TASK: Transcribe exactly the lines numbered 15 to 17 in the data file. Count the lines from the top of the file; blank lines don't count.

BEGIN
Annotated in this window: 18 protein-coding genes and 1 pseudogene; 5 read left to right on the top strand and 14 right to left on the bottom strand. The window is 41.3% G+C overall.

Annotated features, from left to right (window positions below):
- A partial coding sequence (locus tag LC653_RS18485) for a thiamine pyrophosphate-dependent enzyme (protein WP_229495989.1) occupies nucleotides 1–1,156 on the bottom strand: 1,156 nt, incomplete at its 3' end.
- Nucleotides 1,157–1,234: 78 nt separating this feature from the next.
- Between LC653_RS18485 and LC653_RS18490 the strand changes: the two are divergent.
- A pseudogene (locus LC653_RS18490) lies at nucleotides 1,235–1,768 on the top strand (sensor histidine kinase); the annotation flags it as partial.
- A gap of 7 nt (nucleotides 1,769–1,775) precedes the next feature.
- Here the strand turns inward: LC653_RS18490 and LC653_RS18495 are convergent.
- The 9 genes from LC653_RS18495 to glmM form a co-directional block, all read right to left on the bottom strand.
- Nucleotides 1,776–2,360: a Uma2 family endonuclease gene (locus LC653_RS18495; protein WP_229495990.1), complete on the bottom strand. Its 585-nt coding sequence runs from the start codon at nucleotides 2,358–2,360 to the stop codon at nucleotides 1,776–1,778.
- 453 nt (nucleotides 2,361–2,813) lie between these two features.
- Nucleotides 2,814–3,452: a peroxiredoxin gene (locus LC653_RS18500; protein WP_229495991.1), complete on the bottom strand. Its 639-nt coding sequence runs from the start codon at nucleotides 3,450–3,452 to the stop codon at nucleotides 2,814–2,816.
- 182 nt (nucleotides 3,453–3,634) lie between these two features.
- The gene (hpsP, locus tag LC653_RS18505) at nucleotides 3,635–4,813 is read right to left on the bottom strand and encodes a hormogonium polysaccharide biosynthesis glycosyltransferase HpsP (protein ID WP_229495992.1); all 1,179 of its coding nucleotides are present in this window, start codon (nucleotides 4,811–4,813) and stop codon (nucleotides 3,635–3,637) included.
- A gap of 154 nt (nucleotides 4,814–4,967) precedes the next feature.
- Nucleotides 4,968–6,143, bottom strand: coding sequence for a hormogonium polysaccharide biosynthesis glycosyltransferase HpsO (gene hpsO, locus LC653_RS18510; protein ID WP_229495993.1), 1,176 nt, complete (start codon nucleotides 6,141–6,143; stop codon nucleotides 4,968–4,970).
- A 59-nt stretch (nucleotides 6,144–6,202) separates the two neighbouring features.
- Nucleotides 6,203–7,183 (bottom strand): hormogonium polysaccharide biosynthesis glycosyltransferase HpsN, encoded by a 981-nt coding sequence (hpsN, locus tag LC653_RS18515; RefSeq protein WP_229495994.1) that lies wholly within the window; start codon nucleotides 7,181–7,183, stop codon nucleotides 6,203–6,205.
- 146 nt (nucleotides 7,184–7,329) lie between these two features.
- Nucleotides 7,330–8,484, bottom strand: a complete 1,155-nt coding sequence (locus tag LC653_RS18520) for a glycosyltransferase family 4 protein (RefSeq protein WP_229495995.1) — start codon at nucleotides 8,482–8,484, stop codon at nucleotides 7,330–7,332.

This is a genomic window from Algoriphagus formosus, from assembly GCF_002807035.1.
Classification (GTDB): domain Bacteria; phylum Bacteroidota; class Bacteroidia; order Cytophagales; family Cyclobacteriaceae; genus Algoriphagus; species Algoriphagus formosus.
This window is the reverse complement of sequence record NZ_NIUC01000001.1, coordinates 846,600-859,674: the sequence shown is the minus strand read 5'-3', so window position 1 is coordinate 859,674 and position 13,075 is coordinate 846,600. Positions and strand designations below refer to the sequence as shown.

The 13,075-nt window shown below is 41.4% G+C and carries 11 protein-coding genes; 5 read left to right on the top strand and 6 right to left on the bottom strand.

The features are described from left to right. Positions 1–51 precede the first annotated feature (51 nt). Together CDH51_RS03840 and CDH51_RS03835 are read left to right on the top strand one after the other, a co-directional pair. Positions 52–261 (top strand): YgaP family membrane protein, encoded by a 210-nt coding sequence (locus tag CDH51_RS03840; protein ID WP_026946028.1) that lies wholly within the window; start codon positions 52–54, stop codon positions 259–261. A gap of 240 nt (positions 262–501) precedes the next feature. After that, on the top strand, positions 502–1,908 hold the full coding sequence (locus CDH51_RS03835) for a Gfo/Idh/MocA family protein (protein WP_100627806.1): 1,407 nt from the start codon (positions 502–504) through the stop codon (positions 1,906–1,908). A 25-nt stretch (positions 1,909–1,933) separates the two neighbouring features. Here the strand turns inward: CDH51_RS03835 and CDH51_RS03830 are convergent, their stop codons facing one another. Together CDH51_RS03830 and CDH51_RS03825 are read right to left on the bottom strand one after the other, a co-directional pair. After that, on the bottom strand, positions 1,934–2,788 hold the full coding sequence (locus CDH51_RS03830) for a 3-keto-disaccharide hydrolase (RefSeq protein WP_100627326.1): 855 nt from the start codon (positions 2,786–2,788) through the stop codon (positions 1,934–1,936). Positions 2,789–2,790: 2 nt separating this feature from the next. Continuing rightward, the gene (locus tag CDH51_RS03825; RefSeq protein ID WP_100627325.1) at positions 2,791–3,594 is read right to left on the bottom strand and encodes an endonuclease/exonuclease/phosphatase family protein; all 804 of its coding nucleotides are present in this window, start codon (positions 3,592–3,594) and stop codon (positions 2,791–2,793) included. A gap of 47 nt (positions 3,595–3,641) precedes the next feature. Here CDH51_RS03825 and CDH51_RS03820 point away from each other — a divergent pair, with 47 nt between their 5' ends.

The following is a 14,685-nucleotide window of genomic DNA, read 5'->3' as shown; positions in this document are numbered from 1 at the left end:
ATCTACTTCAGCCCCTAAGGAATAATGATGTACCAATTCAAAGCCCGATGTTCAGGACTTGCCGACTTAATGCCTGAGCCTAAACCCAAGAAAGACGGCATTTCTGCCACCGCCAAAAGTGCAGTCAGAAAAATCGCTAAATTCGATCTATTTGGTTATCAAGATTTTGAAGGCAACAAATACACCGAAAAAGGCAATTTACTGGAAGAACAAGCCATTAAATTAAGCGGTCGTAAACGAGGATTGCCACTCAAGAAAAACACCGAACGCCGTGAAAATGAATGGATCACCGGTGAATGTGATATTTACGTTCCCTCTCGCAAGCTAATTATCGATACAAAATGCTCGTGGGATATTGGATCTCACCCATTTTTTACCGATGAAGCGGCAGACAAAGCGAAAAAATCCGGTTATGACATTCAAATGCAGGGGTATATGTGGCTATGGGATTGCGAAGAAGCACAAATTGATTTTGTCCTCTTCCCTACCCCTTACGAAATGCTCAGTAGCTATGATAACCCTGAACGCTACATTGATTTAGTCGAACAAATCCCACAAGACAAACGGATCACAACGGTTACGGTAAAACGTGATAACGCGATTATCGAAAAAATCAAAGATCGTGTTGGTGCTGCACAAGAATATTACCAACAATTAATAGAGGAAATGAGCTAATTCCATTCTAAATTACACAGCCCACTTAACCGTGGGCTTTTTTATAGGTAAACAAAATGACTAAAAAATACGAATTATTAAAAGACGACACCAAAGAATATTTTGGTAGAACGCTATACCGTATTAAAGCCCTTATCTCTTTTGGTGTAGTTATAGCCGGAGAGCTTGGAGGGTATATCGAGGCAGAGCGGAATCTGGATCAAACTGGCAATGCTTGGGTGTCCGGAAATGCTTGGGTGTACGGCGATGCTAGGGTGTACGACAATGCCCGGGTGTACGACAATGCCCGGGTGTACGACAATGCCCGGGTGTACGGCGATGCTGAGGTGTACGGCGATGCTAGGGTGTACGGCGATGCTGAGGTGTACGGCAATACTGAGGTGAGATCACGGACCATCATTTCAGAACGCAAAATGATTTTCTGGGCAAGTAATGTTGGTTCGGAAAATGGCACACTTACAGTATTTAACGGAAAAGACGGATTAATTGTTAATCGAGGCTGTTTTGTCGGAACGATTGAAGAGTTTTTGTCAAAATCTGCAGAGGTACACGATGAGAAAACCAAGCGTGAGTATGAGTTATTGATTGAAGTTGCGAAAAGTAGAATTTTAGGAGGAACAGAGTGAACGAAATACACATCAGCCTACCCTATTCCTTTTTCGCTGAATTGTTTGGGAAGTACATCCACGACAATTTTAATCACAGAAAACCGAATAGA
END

- A gap of 154 nt (nucleotides 4,814–4,967) precedes the next feature.
- Nucleotides 4,968–6,143, bottom strand: coding sequence for a hormogonium polysaccharide biosynthesis glycosyltransferase HpsO (gene hpsO, locus LC653_RS18510; protein ID WP_229495993.1), 1,176 nt, complete (start codon nucleotides 6,141–6,143; stop codon nucleotides 4,968–4,970).
- A 59-nt stretch (nucleotides 6,144–6,202) separates the two neighbouring features.